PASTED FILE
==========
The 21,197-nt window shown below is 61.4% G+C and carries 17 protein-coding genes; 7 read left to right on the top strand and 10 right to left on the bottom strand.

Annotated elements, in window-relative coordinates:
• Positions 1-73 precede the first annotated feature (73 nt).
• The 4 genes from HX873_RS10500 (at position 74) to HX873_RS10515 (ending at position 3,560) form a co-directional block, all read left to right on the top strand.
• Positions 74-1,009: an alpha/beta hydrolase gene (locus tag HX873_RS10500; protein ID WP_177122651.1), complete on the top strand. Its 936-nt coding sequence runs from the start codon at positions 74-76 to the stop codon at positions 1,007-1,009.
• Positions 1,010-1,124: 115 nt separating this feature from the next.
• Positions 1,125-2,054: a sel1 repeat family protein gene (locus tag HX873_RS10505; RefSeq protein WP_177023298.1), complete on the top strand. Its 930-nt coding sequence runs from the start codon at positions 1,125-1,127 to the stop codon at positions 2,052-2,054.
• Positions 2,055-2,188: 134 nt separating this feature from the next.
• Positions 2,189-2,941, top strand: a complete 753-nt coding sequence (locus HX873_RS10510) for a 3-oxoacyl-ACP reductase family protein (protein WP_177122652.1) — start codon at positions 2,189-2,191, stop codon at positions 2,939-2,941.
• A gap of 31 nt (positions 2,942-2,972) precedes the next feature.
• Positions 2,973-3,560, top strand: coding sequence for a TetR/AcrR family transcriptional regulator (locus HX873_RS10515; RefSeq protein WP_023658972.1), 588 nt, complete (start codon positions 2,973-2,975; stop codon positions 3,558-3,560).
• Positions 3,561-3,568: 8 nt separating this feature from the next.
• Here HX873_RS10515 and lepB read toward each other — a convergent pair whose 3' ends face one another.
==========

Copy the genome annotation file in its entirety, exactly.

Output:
The 21,197-nt window shown below is 61.4% G+C and carries 17 protein-coding genes; 7 read left to right on the top strand and 10 right to left on the bottom strand.

Annotated elements, in window-relative coordinates:
• Positions 1-73 precede the first annotated feature (73 nt).
• The 4 genes from HX873_RS10500 (at position 74) to HX873_RS10515 (ending at position 3,560) form a co-directional block, all read left to right on the top strand.
• Positions 74-1,009: an alpha/beta hydrolase gene (locus tag HX873_RS10500; protein ID WP_177122651.1), complete on the top strand. Its 936-nt coding sequence runs from the start codon at positions 74-76 to the stop codon at positions 1,007-1,009.
• Positions 1,010-1,124: 115 nt separating this feature from the next.
• Positions 1,125-2,054: a sel1 repeat family protein gene (locus tag HX873_RS10505; RefSeq protein WP_177023298.1), complete on the top strand. Its 930-nt coding sequence runs from the start codon at positions 1,125-1,127 to the stop codon at positions 2,052-2,054.
• Positions 2,055-2,188: 134 nt separating this feature from the next.
• Positions 2,189-2,941, top strand: a complete 753-nt coding sequence (locus HX873_RS10510) for a 3-oxoacyl-ACP reductase family protein (protein WP_177122652.1) — start codon at positions 2,189-2,191, stop codon at positions 2,939-2,941.
• A gap of 31 nt (positions 2,942-2,972) precedes the next feature.
• Positions 2,973-3,560, top strand: coding sequence for a TetR/AcrR family transcriptional regulator (locus HX873_RS10515; RefSeq protein WP_023658972.1), 588 nt, complete (start codon positions 2,973-2,975; stop codon positions 3,558-3,560).
• Positions 3,561-3,568: 8 nt separating this feature from the next.
• Here HX873_RS10515 and lepB read toward each other — a convergent pair whose 3' ends face one another.